“Don’t be such a baby,” Alex cried. “We can take care of ourselves until your Ma comes back. Come on! Let’s explore!”
Sammy cringed but, as always, followed behind Alex.
Alex had always been fascinated with Sammy’s old farm house; there seemed to be small nooks and crannies everywhere. Sammy’s bedroom even had this funny crawl space which they sometimes made into an indoor cave. Alex’s house was more modern with nothing of great interest save the empty concrete basement where the boys used to ride their tricycles years ago.
The two boys headed down the long hall of the white house, Alex barging ahead greedily while Sammy lagged behind, hoping something else would distract Alex from snooping. When they reached the door to the master bedroom, Alex stopped suddenly and Sammy crashed right into him.
“Hey!” Sammy said rubbing his nose.
“Your Pop is at work, right?” Alex asked, suddenly timid at the thought of Sammy’s Pop. For some reason Alex had always been afraid of Sammy’s Pop, perhaps because he was actually around unlike his own Dad.
“Yeah,” Sammy responded scrunching his nose up and down. “He’s at work.”
Alex turned the knob and stepped through the threshold. True to form the master bedroom was spotless. The family’s prize quilt lay flat on the bed, army-straight. On the dresser were a series of small perfume bottles, lined up like soldiers. Next to them were a tortoise-shell hairbrush and a small jewelry box closed tight.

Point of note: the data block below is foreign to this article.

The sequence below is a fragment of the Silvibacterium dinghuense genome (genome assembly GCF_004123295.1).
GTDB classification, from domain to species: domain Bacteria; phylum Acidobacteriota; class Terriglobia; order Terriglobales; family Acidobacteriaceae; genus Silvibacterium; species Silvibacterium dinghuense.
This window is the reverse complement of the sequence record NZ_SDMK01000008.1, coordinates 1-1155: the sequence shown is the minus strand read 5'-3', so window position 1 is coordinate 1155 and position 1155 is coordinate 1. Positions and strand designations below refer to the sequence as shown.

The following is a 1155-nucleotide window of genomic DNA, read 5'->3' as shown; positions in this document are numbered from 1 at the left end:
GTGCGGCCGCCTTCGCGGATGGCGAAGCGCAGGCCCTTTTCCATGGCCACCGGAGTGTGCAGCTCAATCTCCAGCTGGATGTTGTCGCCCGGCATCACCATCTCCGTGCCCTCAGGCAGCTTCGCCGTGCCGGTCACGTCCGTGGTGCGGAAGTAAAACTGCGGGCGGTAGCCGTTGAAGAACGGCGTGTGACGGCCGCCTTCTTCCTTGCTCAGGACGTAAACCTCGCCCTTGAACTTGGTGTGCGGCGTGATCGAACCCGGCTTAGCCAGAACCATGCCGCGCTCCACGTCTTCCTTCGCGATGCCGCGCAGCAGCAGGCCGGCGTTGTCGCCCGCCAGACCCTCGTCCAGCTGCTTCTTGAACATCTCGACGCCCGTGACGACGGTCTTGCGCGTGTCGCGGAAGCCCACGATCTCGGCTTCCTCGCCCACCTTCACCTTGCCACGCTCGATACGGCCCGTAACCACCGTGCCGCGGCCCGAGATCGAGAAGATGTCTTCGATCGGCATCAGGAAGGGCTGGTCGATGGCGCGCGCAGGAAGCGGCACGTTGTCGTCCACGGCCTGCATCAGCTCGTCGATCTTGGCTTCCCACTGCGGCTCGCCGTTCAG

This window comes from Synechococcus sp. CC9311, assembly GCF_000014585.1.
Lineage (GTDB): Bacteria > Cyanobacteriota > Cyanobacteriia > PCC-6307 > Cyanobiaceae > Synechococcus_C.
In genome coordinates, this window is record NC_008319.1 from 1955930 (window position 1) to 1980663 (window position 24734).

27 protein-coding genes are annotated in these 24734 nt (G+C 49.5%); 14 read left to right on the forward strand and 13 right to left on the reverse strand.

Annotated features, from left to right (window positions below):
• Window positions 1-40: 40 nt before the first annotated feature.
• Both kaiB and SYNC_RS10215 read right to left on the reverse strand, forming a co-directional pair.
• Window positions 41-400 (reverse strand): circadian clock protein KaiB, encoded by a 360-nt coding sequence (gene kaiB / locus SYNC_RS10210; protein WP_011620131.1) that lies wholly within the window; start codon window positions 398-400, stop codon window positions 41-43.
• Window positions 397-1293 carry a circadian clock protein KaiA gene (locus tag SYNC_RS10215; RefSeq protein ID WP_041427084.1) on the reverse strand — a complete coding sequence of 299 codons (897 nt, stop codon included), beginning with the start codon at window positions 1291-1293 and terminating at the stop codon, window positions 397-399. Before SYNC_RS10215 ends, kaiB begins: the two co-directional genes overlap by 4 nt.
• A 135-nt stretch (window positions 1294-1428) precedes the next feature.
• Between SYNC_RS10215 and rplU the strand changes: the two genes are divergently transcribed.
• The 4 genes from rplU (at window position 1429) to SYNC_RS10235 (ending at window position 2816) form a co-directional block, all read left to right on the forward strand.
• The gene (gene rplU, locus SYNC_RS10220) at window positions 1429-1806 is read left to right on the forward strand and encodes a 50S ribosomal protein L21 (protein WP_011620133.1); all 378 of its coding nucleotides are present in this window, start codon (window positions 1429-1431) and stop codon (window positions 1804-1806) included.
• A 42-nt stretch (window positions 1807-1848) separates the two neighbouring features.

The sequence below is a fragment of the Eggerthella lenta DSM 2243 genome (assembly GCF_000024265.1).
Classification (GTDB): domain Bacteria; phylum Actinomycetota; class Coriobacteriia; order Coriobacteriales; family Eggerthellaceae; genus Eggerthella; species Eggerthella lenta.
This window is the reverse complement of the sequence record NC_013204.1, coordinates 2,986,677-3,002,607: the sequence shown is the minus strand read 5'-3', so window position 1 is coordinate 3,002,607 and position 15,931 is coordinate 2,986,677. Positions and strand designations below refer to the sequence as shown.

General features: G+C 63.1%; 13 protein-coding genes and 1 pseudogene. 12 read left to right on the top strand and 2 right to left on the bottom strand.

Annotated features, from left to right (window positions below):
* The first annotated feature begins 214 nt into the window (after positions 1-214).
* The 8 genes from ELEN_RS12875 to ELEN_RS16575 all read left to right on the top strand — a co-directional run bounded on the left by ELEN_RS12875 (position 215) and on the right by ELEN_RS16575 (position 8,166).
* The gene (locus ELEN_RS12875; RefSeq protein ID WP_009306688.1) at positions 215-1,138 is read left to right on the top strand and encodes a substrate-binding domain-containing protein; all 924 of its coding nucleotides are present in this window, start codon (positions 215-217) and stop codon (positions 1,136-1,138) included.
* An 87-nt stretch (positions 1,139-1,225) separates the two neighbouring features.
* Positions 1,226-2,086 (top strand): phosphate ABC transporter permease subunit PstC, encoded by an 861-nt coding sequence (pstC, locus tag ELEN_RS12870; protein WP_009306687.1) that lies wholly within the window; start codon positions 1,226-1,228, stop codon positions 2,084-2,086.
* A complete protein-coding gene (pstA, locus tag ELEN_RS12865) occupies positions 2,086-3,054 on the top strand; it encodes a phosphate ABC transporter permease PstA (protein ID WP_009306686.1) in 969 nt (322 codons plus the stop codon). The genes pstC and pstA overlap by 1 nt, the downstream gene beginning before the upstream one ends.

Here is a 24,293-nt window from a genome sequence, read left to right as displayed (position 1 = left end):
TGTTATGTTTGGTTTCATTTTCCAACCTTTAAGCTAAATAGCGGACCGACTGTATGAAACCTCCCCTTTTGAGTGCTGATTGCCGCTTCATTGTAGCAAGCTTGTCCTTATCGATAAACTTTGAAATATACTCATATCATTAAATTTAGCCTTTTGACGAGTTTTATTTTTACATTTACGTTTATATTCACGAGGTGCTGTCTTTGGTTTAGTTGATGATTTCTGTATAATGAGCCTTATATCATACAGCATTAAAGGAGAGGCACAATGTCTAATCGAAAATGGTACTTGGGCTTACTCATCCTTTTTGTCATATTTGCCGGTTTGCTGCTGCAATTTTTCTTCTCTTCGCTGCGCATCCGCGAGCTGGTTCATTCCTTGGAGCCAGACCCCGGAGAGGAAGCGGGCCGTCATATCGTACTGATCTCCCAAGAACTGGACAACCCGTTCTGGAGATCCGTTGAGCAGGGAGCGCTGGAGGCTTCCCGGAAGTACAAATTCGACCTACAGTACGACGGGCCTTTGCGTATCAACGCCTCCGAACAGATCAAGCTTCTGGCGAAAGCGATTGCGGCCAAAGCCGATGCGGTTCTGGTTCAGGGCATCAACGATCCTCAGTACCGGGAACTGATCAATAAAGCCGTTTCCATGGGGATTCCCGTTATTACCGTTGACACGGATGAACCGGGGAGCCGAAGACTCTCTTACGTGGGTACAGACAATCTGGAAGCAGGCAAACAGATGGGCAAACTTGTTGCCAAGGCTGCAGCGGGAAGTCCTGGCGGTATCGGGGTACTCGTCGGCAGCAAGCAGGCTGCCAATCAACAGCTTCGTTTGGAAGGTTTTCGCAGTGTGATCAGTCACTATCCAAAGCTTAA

A second knotty-pine dresser was pushed against the wall and matching nightstands sat on either side of the bed. Sammy had seen all of this before, of course, but hadn’t truly been in his parents’ bedroom often – his Pop discouraged it.
The boys rummaged around for a while, searching under the bed and opening the dresser drawers until Alex pulled out one of Mrs. Lang’s white bras and waved it around.
“Quit it!” Sammy yelled.
Alex smirked but put the garment back and closed the drawer. He moved over to closet.
“What do we have here?” Alex asked and swung open the door.
The closet was bigger than you might expect for such a small room and it was packed with clothes. There were shoe boxes stacked on the top shelf and a large metal case sat next to them. Sammy had seen his mother with this case before and he knew it held their important documents: marriage certificate, birth certificates, taxes, receipts; boring adult stuff.